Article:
The First Decades
Self-Advocates of Indiana
“And when she got up and she introduced herself and shared a bit about the MRDD commission, she got booed real loud by the self-advocates.”
It was 2008, and Indiana state representative Sheila Klinker had been invited by Self-Advocates of Indiana (SAI) to speak at a national conference in Indianapolis. Betty Williams was SAI’s president. Betty says the incident led directly to one of the self-advocates’ most important accomplishments. Betty recalls that Representative Klinker, an appointee on the Commission on Mental Retardation and Developmental Disabilities, didn't understand what the booing was about, “but then we explained it to her.” The Commission must drop “the R word” from its name, they demanded. At the legislative group’s next meeting, a vote was taken and “within five minutes” the name was changed.
When SAI was founded 18 years prior, its members were just beginning to learn about their rights and how to advocate for people with intellectual disabilities. The national group Self-Advocates Becoming Empowered (SABE) that SAI would host in 2008 was only in the planning stages. Over nearly two decades, Indiana’s self-advocates would build the capacity and commitment needed to stage a successful event for their peers from across the country. And to change the thinking of lawmakers.
“How do you get somebody to listen to you?”
The self-advocacy movement originated in Sweden in 1968, arriving in the U.S. in 1974 by way of England and Canada. That was the year Oregon individuals with intellectual disabilities called for a national convention, rejecting derogatory labels to declare they were “People First.” In the following decade, Indiana’s People First initiative began with a $10,000 grant from the Indiana Governor’s Council for People with Disabilities (GCPD) to Fort Wayne self-advocates. They in turn trained other groups across the state. Steve Hinkle was president of Easter Seals Arc of Northeast Indiana. He recalls the trainings addressed questions such as “How do you get together as a group? How do you bring up issues? How do you get somebody to listen to you?”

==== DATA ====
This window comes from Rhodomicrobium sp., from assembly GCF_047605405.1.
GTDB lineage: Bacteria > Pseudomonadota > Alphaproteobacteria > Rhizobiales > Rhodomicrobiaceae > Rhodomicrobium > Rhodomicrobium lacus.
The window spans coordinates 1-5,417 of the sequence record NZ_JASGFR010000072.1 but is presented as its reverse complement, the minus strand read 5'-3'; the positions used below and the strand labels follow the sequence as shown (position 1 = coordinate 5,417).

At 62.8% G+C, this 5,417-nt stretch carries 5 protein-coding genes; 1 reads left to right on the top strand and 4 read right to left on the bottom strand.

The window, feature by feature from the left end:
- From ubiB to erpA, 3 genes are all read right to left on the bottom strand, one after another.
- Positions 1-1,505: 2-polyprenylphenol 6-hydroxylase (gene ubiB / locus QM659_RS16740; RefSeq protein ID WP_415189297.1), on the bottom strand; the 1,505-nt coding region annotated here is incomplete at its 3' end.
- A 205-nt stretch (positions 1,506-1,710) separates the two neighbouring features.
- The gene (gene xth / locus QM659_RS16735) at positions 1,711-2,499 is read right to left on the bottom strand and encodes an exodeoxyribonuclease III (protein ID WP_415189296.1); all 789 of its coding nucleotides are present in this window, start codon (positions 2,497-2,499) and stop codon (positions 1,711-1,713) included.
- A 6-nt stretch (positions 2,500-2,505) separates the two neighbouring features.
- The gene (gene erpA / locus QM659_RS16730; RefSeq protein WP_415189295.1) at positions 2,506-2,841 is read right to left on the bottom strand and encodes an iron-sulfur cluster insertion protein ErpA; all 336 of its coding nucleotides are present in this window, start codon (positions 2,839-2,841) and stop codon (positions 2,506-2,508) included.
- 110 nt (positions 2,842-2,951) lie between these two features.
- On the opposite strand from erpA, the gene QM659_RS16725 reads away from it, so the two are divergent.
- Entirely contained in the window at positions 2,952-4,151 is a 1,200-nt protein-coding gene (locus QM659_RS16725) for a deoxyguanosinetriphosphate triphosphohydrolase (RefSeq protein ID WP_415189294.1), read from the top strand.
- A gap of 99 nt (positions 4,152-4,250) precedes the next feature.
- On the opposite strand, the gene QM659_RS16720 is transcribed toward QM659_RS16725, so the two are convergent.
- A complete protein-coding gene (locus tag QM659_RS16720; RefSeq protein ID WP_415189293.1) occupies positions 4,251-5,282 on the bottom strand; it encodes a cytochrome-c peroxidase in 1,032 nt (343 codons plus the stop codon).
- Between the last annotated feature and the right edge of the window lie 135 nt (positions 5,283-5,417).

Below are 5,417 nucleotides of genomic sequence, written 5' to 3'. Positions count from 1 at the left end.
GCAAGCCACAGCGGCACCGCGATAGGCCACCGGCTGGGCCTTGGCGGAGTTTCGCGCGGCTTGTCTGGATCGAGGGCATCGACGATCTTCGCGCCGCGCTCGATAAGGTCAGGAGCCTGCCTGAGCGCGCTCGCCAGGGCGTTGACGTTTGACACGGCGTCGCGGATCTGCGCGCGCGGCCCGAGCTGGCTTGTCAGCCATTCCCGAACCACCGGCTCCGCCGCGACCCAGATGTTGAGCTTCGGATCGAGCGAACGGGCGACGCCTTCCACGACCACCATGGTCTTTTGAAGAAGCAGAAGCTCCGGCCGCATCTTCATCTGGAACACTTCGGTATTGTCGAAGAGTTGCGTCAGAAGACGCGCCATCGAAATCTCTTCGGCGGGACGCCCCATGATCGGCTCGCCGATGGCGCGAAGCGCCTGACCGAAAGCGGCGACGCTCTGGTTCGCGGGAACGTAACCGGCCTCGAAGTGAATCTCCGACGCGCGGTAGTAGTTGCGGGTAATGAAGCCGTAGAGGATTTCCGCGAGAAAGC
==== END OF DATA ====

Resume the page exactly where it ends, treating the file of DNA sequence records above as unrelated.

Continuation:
A few years later, a leadership conference of advocates from around the state convened in Indianapolis with GCPD support. On January 10, 1990, Self-Advocates of Indiana was born. The group’s mission was “to learn our rights and to speak out about our rights so that we get the respect we deserve.” In its first year, SAI leaders provided trainings resulting in the establishment of 10 self-advocacy chapters. By 2005, there were 35 local self-advocacy groups in the state.
Along with fellow self-advocates, Darcus Nims was SAI’s founder. She was its first president. Those were some of the achievements President George H. W. Bush recognized when he presented Darcus with a national award in 1991. She had been nominated by Noble, an Indianapolis disability service agency that has provided meeting space and other assistance to SAI.
In 1997, SAI received its first grant from the Indiana Governor's Council for People with Disabilities, which has provided ongoing support to the organization. Also in 1997, the Indiana Institute on Disability and Community (IIDC) began to dedicate staff support to SAI, focusing on increasing its organizational and leadership capacities. For over a decade, IIDC assisted SAI to develop educational products, sponsor events such as its first statewide conference (1999), and establish its organizational structure and board of directors. Betty Williams envisioned the organization as a tax-exempt, nonprofit entity, a dream realized in 2002. By 2006, the SAI's internet website had been launched.
“You're there for the other disability people who can't speak up for themselves.”
Self-Advocates of Indiana has been instrumental in statewide projects and its members active on advisory boards. In 1998, the year New Castle State Developmental Center was scheduled for closure, SAI members made visits there to talk to residents and their families about deinstitutionalization. SAI provided Project Vote training, and more recently has worked to inform individuals in nursing homes about their choices and right to live in the community.
The Arc of Indiana assisted SAI to host the national SABE conference in Indianapolis in 2008. Around that time, the group became formally affiliated with The Arc, and a paid SAI administrator came on board in 2011. The Arc has recruited self-advocate leaders into professional roles on its staff. With continuing support from the GCPD, SAI had 45 chapters around the state as of 2019. The group has a speakers bureau and holds a bi-annual conference with The Arc. Over 600 self-advocates attend the annual SAI picnic. SAI members are active in a number of projects, including educating individuals about sexuality and relationships and about supported decision-making.
In 2006, two years before she died, founder Darcus Nims recounted an incident when someone had asked her why she was advocating for changes at a sheltered workshop. She was no longer employed there. “You're there for your friends,” she explained. “You're there for the other disability people who won't speak up for themselves or can't speak up for themselves.”